Distinguished alumnus Richard Grambow ’55, D.V.M. ’57, dies at 88
Richard Grambow ’55, D.V.M. ’57, an active leader in the veterinary medicine community and a staple of the Cornell University College of Veterinary Medicine (CVM), died Jan. 27 at his home in the Croasdaile Village Retirement Community in Durham, North Carolina. He was 88.
Grambow grew up on a dairy farm in western New York. After completing his bachelor’s in animal science in 1955, followed by his doctorate of veterinary medicine in 1957, Grambow ran his own small animal practice, Fairmount Animal Hospital, in Syracuse for over 25 years.
“Dick had a wonderful warmth and ability to make everyone feel welcome and appreciated,” said Lorin D. Warnick, D.V.M., Ph.D. ’94, the Austin O. Hooey Dean of Veterinary Medicine. “We will miss the benefit of his wisdom and advice, but I know his efforts over many years will have an enduring positive impact on our college and university.”
Grambow gave back to his alma mater in innumerable ways, remaining active in a number of advisory councils, boards and faculty searches. He served as chair of the CVM Advisory Council from 1990-2003 and was a member of the Alumni Association Executive Board. He also served on the Continuing Education Committee and the Development Committee, among others. For over four decades, Grambow acted as Reunion chair for his veterinary class, demonstrating his commitment to the college and his fellow alumni. Moreover, he held three terms on the Cornell University Council before his appointment as a life member in 2003.
Grambow received numerous prestigious awards, including the Daniel Elmer Salmon Award for Distinguished Alumni Service in 1994, the highest honor granted to CVM alumni. In 2005, Cornell recognized Grambow with the Frank H.T. Rhodes Exemplary Alumni Service Award, in honor of his outstanding long-term service as a Cornell volunteer among the university’s various alumni organizations.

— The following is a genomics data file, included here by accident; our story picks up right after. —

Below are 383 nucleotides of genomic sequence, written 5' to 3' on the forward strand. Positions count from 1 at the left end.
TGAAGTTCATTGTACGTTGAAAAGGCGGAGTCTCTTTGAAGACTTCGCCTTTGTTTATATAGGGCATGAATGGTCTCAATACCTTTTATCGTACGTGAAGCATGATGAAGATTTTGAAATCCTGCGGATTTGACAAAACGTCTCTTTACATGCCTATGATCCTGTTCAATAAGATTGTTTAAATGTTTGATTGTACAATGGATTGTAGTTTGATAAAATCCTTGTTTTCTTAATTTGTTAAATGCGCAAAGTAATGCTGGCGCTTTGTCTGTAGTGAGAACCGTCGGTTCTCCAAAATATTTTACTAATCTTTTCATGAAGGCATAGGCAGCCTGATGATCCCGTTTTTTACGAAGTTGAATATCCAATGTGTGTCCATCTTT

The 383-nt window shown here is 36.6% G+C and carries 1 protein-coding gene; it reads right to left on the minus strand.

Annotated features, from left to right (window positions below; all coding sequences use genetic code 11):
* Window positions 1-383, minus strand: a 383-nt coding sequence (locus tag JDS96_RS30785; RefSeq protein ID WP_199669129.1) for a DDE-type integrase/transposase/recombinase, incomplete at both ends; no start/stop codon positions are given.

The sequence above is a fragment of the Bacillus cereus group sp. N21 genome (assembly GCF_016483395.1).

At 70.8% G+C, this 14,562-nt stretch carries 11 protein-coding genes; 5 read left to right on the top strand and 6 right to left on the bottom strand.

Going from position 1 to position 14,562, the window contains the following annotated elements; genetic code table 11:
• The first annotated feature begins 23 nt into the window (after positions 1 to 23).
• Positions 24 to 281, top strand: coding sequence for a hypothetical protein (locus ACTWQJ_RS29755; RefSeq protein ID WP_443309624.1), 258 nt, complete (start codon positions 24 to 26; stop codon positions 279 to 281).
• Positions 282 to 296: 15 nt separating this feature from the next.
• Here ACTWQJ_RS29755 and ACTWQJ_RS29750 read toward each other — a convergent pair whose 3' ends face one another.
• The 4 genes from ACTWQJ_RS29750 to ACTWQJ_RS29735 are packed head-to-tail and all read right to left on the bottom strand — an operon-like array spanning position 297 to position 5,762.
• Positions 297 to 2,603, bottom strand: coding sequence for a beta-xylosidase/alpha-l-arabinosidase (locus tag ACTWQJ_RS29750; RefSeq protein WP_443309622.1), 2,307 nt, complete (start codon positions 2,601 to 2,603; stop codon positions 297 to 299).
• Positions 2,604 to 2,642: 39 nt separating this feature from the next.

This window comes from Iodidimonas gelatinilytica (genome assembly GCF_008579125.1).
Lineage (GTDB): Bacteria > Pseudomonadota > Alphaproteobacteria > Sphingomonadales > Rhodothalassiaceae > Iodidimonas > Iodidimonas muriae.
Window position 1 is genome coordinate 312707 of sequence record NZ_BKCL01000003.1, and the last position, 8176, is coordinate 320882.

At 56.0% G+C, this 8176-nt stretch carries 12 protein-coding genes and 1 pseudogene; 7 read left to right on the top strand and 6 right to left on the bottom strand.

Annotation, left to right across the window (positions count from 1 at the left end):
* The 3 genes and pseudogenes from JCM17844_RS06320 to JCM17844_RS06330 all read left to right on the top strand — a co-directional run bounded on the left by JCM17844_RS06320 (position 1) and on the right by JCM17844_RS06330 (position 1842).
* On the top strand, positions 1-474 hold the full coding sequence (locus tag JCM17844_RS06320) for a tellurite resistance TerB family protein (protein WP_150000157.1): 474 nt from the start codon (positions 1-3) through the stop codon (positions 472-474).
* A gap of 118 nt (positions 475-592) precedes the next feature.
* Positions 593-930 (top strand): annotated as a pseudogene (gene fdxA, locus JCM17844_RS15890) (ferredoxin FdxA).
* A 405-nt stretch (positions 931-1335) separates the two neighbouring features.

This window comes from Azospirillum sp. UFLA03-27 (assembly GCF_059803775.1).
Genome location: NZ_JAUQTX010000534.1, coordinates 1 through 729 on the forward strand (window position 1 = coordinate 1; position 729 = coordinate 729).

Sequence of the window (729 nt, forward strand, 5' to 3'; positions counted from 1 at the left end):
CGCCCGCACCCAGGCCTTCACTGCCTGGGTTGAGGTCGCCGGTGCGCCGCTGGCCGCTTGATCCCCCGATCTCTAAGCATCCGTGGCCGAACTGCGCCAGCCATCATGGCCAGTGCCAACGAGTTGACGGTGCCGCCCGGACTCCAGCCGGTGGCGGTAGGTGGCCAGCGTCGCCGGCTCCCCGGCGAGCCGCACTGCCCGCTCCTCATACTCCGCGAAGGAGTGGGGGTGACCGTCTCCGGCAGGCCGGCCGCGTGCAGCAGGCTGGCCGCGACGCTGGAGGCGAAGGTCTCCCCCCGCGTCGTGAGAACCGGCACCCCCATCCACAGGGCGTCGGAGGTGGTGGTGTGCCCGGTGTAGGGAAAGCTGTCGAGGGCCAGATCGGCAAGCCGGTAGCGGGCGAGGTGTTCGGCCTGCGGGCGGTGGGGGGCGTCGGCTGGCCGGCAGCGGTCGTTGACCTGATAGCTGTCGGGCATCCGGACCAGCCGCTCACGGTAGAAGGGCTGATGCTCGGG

Recalled Warnick, “Dick was a valued contributor to the College of Veterinary Medicine and Cornell University through his volunteer leadership and his dedication to his alma mater. He always offered encouragement, listened carefully to understand our programs and offered sage advice. His influence on the veterinary profession also extended far beyond the college through participation in veterinary organizations and continuing education.”
Always keen to support his colleagues and give back to the next generation of veterinary professionals, Grambow would go on to establish the Class of 1957 Veterinary College Memorial Scholarship, which honors deceased classmates and family members, as well as the Grambow Family Scholarship, assisting students showing leadership potential since 1993.
Grambow was also well-known for his active participation in organized veterinary medicine. The AVMA House of Delegates elected him to the Council on Veterinary Services, and he served as president of both the North American Veterinary Conference and the New York State Veterinary Medical Society. Moreover, during his time at Fairmount Animal Hospital, he was named New York State Veterinarian of the Year.
Both Grambow and his wife of over 65 years, Barbara Allen Grambow ’56, were avid travelers and enjoyed outdoor sports and activities with their family in upstate New York. He particularly enjoyed working in the yard and had a penchant for roses. After retirement, Grambow tended the rose bushes at the Croasdaile Village Retirement Community in Durham, North Carolina, where he lived.
He is survived by his wife Barbara Allen Grambow ’56; his daughters and their spouses Deborah Grambow Kotecki ’79 and John Kotcki ’79; Bonnie Grambow Campbell ’84, D.V.M. ’88, Ph.D. ’99, and Scott Campbell; Nancy Grambow Brown ’85, Ph.D. ’94, and Tim Brown ’84, M.B.A. ’92; multiple grandchildren and great grandchildren; his brother Walter Grambow; two nieces, a nephew and several cousins.
A private service was held at Croasdaile Village Jan. 30. This spring, Grambow will be buried at East Lawn Cemetery in Ithaca, which overlooks Cornell.
In lieu of flowers, his family is requesting contributions to the Grambow Family Scholarship, which can be made either online or by mailing a check to Cornell University, Box 37332 Boone, IA 50037-0334, with “Grambow Family Scholarship” noted.
Written by Melanie Greaver Cordova